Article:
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Will the real Vic Beasley please stand up: elite pass rusher or rotational afterthought

No, he will not magically morph into Todd Gurley.

NFL: Atlanta Falcons at Seattle Seahawks Troy Wayrynen-USA TODAY Sports

Vic Beasley’s tenure with the Atlanta Falcons has been enigmatic, to say the least. A relatively pedestrian rookie season that elicited the dreaded echoes of bust was followed by a year in which he took up permanent residence in NFL quarterbacks’ nightmares. During his sophomore campaign Beasley amassed 15.5 sacks, leading the league in that statistic, and forced six fumbles.

It was a banner year for the young defender by any measure. But the 2017 season was a curious one.

Beasley’s move to linebacker in the wake of Duke Riley’s injury was bound to affect his pass-rush numbers, but it’s safe to say that many did not anticipate that they would fall off a cliff. He was sidelined for two games with a hamstring injury, Beasley managed to tally only five sacks, a steep decline from the previous season. With the position change, he was counted on much more in coverage during his limited snaps at linebacker, an area in which his natural speed and athleticism can allow him to excel—but a far cry from the role that caused the Falcons to select him in the draft.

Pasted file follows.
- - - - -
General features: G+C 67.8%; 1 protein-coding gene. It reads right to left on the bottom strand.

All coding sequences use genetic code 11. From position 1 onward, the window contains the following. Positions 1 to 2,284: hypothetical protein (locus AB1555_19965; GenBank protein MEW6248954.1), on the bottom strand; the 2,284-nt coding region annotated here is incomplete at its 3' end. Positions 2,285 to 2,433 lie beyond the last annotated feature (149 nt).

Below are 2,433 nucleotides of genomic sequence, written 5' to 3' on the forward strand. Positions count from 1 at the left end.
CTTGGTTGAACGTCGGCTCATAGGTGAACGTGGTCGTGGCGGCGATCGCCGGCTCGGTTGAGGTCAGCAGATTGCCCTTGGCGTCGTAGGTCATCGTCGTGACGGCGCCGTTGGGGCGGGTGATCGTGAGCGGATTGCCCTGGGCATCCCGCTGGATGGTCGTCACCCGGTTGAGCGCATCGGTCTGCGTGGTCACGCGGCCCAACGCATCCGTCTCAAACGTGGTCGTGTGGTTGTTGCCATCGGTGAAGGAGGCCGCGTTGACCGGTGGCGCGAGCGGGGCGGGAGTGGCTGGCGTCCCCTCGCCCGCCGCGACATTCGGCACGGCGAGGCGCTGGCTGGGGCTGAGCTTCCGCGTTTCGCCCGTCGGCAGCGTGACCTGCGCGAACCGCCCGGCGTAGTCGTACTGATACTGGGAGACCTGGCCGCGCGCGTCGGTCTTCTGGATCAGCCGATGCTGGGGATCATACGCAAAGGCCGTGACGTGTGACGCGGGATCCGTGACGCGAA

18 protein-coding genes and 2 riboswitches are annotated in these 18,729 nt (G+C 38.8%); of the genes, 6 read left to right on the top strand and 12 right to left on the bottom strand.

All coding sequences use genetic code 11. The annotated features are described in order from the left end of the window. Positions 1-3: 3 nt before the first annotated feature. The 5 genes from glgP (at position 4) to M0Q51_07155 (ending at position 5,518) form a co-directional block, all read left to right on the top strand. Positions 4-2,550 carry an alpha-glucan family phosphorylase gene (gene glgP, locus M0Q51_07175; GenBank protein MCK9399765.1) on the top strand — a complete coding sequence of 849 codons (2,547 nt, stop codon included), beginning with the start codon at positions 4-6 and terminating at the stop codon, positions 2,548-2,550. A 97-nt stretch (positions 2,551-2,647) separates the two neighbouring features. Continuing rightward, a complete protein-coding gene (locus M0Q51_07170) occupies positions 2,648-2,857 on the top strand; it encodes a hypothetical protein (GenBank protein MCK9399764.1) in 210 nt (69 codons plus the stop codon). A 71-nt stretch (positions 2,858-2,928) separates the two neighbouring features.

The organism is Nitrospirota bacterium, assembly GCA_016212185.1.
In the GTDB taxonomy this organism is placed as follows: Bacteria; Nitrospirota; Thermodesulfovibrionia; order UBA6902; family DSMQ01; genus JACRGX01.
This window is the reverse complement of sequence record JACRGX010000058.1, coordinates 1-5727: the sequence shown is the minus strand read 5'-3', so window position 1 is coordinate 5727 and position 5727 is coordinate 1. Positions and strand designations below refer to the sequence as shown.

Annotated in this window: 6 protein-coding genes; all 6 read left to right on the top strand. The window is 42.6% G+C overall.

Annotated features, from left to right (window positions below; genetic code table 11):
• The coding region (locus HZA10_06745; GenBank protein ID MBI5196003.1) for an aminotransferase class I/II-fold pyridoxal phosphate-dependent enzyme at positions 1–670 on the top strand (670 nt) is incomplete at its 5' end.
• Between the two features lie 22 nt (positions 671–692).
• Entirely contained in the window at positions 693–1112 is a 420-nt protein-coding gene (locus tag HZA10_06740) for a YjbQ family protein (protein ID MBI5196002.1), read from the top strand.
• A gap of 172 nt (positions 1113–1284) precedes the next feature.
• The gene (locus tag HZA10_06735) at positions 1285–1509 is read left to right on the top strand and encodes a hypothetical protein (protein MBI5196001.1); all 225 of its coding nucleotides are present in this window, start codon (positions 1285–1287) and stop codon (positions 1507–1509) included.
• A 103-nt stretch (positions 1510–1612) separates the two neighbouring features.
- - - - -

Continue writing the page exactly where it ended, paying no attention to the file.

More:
Vic Beasley was taken eighth overall to maul offensive linemen and assault quarterbacks. He was picked as the first cornerstone in Dan Quinn’s defensive rebuild.

And that’s why it was welcome news when Quinn announced that Beasley would be moving back to defensive end full-time for the 2018 season.

So with the permanent switch, what can the Falcons expect from Vic Beasley this year? Replicating his herculean 2016 might be a bit of a stretch, but I’m confident that he will be, in his own words, a double-digit sacks guy.

Part of what compounded the adverse results of the linebacker experiment is that Vic was unable to refine his pass-rushing abilities. He’s shown that he has the speed and strength to be a dominant force on the edge, but the change in position robbed him of the opportunity to experience—and learn—in actual game situations. Quinn’s re-commitment to Beasley at defensive end means more chances to figure out what works and what doesn’t in the pursuit of putting quarterbacks on the ground.

2018 is the final non-option year of his rookie contract, and the Atlanta Falcons want to truly know what kind of player they have in Vic Beasley. Is he the elite pass rusher he was drafted to be, or the gifted-yet-underachieving defender that some fans fear?

The move back to defensive end could be the final determinant.

So what say you, Falcons faithful? Will Vic Beasley be a world-destroyer or just a good player in 2018?